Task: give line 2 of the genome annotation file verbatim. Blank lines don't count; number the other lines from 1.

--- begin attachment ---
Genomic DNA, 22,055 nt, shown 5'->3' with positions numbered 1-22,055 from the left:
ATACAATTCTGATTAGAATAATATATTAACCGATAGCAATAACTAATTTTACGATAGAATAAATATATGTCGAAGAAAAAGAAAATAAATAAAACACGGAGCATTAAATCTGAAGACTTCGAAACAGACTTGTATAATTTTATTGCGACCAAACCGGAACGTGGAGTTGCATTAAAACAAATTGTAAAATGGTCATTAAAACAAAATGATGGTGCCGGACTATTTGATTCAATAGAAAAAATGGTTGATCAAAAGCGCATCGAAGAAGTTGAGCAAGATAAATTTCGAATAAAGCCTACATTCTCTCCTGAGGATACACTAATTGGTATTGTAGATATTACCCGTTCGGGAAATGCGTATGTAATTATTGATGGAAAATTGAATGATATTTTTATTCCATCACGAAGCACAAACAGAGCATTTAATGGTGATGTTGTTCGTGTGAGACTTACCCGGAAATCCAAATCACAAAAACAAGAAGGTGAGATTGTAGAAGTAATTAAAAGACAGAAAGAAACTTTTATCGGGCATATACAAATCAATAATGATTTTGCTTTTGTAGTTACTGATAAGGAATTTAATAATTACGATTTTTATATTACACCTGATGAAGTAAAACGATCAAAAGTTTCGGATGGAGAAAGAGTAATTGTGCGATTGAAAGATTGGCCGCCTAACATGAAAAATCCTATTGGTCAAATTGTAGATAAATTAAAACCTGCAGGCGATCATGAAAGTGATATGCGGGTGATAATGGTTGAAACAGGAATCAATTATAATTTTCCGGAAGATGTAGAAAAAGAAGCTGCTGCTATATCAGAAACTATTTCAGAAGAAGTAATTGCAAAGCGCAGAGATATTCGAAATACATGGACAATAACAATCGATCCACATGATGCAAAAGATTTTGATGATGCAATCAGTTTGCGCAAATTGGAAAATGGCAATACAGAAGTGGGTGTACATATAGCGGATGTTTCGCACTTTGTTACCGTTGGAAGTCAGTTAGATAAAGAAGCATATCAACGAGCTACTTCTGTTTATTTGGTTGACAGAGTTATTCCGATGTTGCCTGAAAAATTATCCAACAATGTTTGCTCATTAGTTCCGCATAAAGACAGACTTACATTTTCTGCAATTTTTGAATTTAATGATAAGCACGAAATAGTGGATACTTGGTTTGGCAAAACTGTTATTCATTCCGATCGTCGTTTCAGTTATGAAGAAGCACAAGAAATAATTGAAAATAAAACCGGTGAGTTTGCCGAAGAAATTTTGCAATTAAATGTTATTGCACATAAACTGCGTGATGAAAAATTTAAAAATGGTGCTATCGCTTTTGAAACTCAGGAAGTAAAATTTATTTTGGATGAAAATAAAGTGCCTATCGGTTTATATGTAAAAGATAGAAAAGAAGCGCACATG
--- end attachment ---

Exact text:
ATACAATTCTGATTAGAATAATATATTAACCGATAGCAATAACTAATTTTACGATAGAATAAATATATGTCGAAGAAAAAGAAAATAAATAAAACACGGAGCATTAAATCTGAAGACTTCGAAACAGACTTGTATAATTTTATTGCGACCAAACCGGAACGTGGAGTTGCATTAAAACAAATTGTAAAATGGTCATTAAAACAAAATGATGGTGCCGGACTATTTGATTCAATAGAAAAAATGGTTGATCAAAAGCGCATCGAAGAAGTTGAGCAAGATAAATTTCGAATAAAGCCTACATTCTCTCCTGAGGATACACTAATTGGTATTGTAGATATTACCCGTTCGGGAAATGCGTATGTAATTATTGATGGAAAATTGAATGATATTTTTATTCCATCACGAAGCACAAACAGAGCATTTAATGGTGATGTTGTTCGTGTGAGACTTACCCGGAAATCCAAATCACAAAAACAAGAAGGTGAGATTGTAGAAGTAATTAAAAGACAGAAAGAAACTTTTATCGGGCATATACAAATCAATAATGATTTTGCTTTTGTAGTTACTGATAAGGAATTTAATAATTACGATTTTTATATTACACCTGATGAAGTAAAACGATCAAAAGTTTCGGATGGAGAAAGAGTAATTGTGCGATTGAAAGATTGGCCGCCTAACATGAAAAATCCTATTGGTCAAATTGTAGATAAATTAAAACCTGCAGGCGATCATGAAAGTGATATGCGGGTGATAATGGTTGAAACAGGAATCAATTATAATTTTCCGGAAGATGTAGAAAAAGAAGCTGCTGCTATATCAGAAACTATTTCAGAAGAAGTAATTGCAAAGCGCAGAGATATTCGAAATACATGGACAATAACAATCGATCCACATGATGCAAAAGATTTTGATGATGCAATCAGTTTGCGCAAATTGGAAAATGGCAATACAGAAGTGGGTGTACATATAGCGGATGTTTCGCACTTTGTTACCGTTGGAAGTCAGTTAGATAAAGAAGCATATCAACGAGCTACTTCTGTTTATTTGGTTGACAGAGTTATTCCGATGTTGCCTGAAAAATTATCCAACAATGTTTGCTCATTAGTTCCGCATAAAGACAGACTTACATTTTCTGCAATTTTTGAATTTAATGATAAGCACGAAATAGTGGATACTTGGTTTGGCAAAACTGTTATTCATTCCGATCGTCGTTTCAGTTATGAAGAAGCACAAGAAATAATTGAAAATAAAACCGGTGAGTTTGCCGAAGAAATTTTGCAATTAAATGTTATTGCACATAAACTGCGTGATGAAAAATTTAAAAATGGTGCTATCGCTTTTGAAACTCAGGAAGTAAAATTTATTTTGGATGAAAATAAAGTGCCTATCGGTTTATATGTAAAAGATAGAAAAGAAGCGCACATG